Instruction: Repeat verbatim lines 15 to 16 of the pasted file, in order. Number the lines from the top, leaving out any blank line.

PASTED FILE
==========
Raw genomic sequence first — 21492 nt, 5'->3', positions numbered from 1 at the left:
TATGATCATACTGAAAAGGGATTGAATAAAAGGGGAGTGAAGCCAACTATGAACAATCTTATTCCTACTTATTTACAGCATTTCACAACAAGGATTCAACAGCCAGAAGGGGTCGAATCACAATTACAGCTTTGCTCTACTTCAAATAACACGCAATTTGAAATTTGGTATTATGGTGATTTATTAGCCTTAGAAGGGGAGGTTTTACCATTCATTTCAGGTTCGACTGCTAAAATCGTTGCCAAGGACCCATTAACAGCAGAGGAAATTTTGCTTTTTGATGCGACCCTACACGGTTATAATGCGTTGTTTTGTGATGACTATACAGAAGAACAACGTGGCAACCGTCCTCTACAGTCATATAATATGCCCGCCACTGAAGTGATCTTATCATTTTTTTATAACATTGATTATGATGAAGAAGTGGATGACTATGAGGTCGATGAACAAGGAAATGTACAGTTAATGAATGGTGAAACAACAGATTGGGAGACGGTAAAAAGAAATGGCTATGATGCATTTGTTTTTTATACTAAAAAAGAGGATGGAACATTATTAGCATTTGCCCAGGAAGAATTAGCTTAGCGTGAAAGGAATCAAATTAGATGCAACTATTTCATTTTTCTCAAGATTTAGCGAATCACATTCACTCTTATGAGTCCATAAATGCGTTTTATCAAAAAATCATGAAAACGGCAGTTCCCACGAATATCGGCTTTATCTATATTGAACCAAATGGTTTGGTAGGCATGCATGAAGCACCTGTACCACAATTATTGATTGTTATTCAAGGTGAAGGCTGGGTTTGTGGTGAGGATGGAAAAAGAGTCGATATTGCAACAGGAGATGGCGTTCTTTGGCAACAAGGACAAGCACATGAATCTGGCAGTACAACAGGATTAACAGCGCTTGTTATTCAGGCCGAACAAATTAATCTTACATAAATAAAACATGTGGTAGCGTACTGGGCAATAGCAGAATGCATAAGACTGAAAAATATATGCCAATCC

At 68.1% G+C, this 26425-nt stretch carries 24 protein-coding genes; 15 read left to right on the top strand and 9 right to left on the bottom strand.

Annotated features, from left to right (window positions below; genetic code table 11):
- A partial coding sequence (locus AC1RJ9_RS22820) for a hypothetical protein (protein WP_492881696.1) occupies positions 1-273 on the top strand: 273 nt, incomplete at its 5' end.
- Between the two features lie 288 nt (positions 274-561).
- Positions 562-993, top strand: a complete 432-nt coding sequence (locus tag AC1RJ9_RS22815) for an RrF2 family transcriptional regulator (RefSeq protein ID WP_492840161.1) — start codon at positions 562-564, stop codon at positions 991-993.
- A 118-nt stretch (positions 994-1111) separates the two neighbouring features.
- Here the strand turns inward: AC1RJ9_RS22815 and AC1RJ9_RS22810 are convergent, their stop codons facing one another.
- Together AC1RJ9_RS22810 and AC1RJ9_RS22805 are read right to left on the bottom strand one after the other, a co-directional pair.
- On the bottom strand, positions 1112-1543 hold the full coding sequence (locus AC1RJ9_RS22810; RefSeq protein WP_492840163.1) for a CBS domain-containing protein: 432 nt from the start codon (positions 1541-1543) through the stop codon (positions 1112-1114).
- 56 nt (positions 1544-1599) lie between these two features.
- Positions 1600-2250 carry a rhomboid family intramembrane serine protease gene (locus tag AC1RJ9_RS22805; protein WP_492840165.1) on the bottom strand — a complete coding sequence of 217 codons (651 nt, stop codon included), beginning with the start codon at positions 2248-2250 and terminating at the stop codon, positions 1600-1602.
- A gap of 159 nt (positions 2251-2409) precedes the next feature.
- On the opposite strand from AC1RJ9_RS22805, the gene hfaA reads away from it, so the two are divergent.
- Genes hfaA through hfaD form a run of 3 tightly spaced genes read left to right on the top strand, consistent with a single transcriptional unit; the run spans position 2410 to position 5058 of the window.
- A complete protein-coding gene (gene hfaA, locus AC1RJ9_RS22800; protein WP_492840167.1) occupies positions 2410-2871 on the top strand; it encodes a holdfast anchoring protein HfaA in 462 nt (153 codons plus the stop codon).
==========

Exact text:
- On the opposite strand from AC1RJ9_RS22805, the gene hfaA reads away from it, so the two are divergent.
- Genes hfaA through hfaD form a run of 3 tightly spaced genes read left to right on the top strand, consistent with a single transcriptional unit; the run spans position 2410 to position 5058 of the window.